Will it be Close?


In the race for Strom Thurmond's Senate seat, it's not going to be Close unless challenger Elliott Close musters the political courage to raise as a campaign issue the senior senator's voting record, which has consistently worked against the vital interests of most South Carolinians.

    South Carolina's poverty level is one of the highest in the country, even rising over the past two years while the national poverty level declined. Thurmond's votes against middle-class and poor working families — while supporting tax breaks for the rich — have directly contributed to a diminished quality of life in South Carolina.

    The senator has voted against education by opposing Head Start and student loans; against the elderly by seeking to reduce Medicare and Medicaid; against working families by opposing the family medical leave act; and against the working poor by opposing a raise in the minimum wage.

    To win, Close must energize an electorate that has suffered from Thurmond's votes.

    If Close really wants to "Give 'em Ell," he must pressure Thurmond to explain to African-Americans why he fought against their right to vote, their right to equal employment opportunities, affirmative action and against every civil rights bill during his Senate tenure.

    Thurmond has the incumbent advantage. Close, on the other hand, is an unknown businessman. An heir to the Springs textile fortune, Close surprised the political establishment by entering the race after muscling out Rep. Jim Hodges, a Springs attorney who had been planning to run against Thurmond.

    Close won over reluctant family members who preferred that family members stick to running the family business and the many progressive and liberal causes it has long supported. One family member describes Close as being a bit stubborn, a common trait in powerful Southern families.

    Close has done a great job of retail campaigning, traveling tirelessly to every little town and crossroads in the state, but Thurmond has been a master at that game for more than 50 years.

    Close also has done fairly well in seeking out and meeting with the Democratic and progressive leadership in South Carolina. He has taken a courageous stand against flying the Confederate Flag over the State House.

    But Close's first big ad, which describes him as an "independent conservative," leaves progressives wondering about his commitment to their interests. The ad focuses on Thurmond's age as the main issue, and praises Thurmond's constituent service with Close vowing, like a young Strom, to provide good constituent service, too.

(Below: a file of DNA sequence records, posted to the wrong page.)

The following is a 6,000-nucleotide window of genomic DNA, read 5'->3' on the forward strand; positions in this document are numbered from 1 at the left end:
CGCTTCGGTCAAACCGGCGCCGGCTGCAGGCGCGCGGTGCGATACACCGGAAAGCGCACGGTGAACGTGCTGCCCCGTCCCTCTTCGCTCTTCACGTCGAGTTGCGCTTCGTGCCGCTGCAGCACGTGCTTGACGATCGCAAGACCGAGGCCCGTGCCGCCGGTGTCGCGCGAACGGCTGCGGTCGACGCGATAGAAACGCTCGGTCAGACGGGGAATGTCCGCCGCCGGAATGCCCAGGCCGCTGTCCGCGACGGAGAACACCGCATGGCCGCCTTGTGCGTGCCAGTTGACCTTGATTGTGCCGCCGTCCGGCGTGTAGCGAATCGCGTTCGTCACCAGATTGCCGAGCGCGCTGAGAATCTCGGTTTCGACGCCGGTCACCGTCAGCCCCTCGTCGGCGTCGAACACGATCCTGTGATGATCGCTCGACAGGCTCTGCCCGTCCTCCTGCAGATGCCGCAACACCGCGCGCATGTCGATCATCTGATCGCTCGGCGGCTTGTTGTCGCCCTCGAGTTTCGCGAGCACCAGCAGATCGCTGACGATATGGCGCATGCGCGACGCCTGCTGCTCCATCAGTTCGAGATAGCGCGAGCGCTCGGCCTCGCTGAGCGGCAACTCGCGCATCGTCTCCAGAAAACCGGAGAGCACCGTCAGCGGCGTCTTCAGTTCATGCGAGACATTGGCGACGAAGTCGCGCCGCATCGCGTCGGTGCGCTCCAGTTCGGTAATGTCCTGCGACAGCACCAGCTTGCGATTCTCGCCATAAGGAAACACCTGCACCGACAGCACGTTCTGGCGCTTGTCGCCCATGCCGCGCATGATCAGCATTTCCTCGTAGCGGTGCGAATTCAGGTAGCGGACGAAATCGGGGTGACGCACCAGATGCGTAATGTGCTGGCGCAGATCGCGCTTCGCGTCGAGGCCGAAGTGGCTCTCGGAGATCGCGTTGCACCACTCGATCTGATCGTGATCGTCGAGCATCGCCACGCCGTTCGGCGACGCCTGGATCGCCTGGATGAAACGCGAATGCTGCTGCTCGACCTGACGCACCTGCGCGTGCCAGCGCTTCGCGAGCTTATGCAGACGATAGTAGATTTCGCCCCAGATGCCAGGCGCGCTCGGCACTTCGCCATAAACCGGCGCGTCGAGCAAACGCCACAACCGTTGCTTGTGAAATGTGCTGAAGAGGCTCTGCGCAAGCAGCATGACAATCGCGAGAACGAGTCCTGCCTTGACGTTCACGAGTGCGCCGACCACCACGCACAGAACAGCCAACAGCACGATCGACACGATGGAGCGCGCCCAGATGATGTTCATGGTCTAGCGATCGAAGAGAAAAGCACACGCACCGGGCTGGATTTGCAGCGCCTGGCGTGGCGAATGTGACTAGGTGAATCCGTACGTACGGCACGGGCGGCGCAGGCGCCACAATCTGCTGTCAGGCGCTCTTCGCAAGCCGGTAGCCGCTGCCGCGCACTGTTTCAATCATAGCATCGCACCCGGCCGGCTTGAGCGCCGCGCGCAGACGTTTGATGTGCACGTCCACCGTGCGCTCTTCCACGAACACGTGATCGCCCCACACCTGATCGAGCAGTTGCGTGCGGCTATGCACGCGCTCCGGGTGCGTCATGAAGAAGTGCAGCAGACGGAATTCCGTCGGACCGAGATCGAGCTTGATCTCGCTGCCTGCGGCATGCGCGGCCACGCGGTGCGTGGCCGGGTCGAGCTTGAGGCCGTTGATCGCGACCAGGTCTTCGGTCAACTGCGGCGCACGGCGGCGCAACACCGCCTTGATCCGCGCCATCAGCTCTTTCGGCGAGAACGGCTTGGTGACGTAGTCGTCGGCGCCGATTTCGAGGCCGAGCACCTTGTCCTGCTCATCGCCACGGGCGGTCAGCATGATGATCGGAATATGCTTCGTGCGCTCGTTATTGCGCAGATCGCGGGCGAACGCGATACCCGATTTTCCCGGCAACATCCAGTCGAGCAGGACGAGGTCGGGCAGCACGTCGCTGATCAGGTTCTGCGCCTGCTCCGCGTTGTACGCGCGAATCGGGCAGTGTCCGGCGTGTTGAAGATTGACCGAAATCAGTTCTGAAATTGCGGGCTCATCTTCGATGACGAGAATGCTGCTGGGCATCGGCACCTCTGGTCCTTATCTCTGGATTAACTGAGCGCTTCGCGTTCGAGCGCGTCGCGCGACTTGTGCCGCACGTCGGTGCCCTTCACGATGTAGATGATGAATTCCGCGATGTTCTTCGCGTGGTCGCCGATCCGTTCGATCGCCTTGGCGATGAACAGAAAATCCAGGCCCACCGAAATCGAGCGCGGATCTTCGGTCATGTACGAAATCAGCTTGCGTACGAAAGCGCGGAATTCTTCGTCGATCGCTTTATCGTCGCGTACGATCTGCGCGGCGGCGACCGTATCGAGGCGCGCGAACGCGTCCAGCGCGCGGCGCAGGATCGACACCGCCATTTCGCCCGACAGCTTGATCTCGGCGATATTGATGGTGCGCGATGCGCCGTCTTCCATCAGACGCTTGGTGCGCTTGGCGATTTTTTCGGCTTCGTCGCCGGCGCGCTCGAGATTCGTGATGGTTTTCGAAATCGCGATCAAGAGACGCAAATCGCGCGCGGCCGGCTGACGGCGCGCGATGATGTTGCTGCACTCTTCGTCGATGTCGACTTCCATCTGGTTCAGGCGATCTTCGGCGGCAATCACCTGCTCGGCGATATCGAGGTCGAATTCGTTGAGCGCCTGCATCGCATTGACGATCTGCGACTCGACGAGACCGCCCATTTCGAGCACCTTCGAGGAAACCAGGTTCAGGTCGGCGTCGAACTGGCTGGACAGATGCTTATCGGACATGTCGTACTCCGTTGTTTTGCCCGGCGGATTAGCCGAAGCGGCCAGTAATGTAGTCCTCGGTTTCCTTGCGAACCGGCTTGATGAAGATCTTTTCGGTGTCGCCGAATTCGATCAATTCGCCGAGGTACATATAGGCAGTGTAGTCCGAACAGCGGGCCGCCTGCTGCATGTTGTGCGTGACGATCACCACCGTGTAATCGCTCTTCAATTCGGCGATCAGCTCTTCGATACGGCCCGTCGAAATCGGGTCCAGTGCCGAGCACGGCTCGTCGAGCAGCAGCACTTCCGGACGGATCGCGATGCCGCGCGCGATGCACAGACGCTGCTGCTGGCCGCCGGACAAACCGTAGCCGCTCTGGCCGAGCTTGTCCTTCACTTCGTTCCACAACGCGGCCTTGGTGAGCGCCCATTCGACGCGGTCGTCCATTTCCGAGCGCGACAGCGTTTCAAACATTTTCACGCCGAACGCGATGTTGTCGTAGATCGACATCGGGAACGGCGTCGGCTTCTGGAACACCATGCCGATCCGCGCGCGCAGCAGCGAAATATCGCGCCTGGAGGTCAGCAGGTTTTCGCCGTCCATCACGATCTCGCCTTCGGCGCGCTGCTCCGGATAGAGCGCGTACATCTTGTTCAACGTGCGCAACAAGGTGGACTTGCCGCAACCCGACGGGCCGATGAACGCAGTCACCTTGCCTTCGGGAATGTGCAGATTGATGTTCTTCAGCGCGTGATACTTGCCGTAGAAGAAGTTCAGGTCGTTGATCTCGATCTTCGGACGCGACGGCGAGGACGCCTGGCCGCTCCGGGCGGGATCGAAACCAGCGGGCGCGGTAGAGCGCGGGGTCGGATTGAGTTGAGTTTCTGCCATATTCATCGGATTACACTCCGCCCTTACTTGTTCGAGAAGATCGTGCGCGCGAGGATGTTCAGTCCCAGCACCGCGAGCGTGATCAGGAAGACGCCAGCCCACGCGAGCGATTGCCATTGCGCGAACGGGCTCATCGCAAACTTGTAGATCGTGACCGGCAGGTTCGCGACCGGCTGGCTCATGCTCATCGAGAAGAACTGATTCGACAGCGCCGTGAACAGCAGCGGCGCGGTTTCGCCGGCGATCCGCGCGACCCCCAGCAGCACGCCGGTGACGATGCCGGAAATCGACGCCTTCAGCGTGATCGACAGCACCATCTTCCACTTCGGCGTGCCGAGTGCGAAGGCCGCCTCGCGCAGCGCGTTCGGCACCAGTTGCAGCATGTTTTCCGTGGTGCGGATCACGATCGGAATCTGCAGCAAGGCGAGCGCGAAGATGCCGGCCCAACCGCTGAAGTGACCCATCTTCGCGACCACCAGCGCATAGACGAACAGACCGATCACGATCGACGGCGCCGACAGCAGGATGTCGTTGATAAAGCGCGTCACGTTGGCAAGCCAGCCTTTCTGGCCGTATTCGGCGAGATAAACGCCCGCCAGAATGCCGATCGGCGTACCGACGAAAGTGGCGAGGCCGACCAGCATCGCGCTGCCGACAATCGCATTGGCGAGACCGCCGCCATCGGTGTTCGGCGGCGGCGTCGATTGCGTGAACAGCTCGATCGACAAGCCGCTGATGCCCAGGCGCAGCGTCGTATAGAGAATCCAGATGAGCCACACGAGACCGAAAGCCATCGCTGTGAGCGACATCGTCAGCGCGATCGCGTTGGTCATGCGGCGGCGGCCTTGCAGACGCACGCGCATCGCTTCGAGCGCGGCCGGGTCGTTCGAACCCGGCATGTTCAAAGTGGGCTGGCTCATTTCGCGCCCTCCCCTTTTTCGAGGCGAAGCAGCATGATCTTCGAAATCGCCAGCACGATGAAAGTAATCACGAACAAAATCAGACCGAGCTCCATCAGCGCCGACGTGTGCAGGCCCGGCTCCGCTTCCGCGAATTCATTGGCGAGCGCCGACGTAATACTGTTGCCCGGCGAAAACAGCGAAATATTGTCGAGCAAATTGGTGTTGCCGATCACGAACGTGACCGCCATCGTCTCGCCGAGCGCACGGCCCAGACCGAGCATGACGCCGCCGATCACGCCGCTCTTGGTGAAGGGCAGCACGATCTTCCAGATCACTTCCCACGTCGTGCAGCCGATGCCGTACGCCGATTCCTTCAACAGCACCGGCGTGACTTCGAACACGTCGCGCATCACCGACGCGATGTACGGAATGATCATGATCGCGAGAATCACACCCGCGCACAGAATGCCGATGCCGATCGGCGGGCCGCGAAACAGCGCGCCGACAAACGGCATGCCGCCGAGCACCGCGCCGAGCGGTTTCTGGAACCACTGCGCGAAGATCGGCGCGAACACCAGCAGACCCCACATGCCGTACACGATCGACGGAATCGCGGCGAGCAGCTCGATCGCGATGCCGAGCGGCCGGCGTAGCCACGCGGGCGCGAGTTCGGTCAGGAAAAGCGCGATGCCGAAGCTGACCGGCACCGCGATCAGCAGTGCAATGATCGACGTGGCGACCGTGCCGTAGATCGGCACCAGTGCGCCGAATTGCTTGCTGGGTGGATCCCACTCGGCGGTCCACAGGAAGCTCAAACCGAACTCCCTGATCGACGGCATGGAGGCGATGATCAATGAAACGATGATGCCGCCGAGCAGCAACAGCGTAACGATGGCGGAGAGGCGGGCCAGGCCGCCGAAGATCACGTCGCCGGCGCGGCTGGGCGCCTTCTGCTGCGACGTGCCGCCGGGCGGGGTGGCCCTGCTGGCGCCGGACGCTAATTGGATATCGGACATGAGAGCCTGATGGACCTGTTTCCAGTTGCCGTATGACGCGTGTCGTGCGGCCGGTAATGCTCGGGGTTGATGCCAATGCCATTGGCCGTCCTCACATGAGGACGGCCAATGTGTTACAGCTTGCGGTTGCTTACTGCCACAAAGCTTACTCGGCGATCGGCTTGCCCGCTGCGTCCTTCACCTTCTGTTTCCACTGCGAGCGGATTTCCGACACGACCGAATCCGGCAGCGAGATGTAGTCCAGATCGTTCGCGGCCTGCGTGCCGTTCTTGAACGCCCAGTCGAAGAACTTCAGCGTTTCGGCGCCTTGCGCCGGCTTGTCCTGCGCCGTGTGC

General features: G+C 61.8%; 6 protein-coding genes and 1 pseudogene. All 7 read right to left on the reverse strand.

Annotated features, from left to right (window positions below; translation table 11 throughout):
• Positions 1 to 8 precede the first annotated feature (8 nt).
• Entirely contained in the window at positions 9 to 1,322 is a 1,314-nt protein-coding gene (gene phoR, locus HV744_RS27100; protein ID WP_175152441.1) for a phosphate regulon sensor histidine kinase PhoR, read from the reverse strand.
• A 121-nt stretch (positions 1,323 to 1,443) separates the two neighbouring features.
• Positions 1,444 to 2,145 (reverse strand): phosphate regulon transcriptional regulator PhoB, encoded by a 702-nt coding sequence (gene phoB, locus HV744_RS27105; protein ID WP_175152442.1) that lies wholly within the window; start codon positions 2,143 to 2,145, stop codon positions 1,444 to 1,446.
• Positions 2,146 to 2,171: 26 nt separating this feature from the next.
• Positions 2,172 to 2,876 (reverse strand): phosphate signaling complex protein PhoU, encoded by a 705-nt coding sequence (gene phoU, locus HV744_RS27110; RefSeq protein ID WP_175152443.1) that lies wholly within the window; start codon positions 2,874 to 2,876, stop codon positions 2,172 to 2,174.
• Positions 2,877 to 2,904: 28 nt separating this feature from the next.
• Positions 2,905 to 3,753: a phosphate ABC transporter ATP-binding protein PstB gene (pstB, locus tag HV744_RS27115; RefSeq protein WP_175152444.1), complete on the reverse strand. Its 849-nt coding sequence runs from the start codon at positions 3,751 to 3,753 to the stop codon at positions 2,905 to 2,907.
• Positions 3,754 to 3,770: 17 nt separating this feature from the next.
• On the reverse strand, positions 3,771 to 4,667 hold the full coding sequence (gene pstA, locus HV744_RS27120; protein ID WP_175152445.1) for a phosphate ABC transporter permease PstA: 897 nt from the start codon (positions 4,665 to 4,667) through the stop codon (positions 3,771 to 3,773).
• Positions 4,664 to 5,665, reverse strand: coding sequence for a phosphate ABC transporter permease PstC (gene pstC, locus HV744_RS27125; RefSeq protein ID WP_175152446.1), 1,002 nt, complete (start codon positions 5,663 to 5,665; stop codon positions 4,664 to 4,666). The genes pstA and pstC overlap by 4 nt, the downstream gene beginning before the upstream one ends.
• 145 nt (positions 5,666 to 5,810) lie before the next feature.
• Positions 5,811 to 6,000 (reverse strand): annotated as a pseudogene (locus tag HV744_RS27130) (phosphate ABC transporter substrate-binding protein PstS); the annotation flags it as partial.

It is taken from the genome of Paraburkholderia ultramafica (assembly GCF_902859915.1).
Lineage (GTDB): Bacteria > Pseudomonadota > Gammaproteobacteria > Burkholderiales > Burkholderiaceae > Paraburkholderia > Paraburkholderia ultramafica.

Thurmond's constituent service is legendary. I, for one, have personally benefited from help with government agencies by his competent staff, but I have concerns about excesses and costs. For instance, my wife and I received a copy of the New Testament, inscribed by Strom, commemorating the birth of our daughter 24 years ago. We also received a personal sympathy call from the senator on the occasion of my mother's funeral. Bibles and phone calls cost money; guess who foots the bill?

    President Bill Clinton is consistently doing better than Close in South Carolina polls. Close, perhaps miffed that the Clinton campaign isn't running ads and devoting more of its resources to South Carolina, told reporters that he doesn't know whether he could manage to schedule an appearance with the president if he came to South Carolina. This represents yet another missed opportunity.

    All summer I've pressed Close to challenge Thurmond to explain his votes against the things South Carolinians think are important: better education and health care, improved working conditions, higher wages, continued support for the elderly and a clean and safe environment.

    The Thurmond campaign has declined repeated offers to debate Close, claiming that everyone knows the senator's record. But many of his critical votes have been cast since last time Thurmond ran, in 1990. What's more, voting rolls have increased by 28 percent since then.

    South Carolina desperately needs political leadership that stands strong on issues important to South Carolina. Thurmond has failed to provide that leadership, but unless Close finds the courage to challenge the senator on his failed record in these final, critical days of the campaign, it won't be Close.

    Tom Turnipseed is a lawyer who works in Columbia.


Elliott Close's ad, which describes him as an "independent conservative," leaves progressives wondering about his commitment to their interests.

© Copyright by POINT, 1996
Last modified 10/16/96